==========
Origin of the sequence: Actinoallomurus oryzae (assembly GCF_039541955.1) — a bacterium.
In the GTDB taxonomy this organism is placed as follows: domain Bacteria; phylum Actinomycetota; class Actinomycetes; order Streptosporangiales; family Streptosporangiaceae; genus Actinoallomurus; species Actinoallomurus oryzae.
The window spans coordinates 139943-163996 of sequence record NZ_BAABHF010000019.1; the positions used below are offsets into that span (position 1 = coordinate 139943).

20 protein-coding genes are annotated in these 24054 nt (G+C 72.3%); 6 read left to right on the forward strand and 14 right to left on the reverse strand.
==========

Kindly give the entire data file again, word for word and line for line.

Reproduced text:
Origin of the sequence: Actinoallomurus oryzae (assembly GCF_039541955.1) — a bacterium.
In the GTDB taxonomy this organism is placed as follows: domain Bacteria; phylum Actinomycetota; class Actinomycetes; order Streptosporangiales; family Streptosporangiaceae; genus Actinoallomurus; species Actinoallomurus oryzae.
The window spans coordinates 139943-163996 of sequence record NZ_BAABHF010000019.1; the positions used below are offsets into that span (position 1 = coordinate 139943).

20 protein-coding genes are annotated in these 24054 nt (G+C 72.3%); 6 read left to right on the forward strand and 14 right to left on the reverse strand.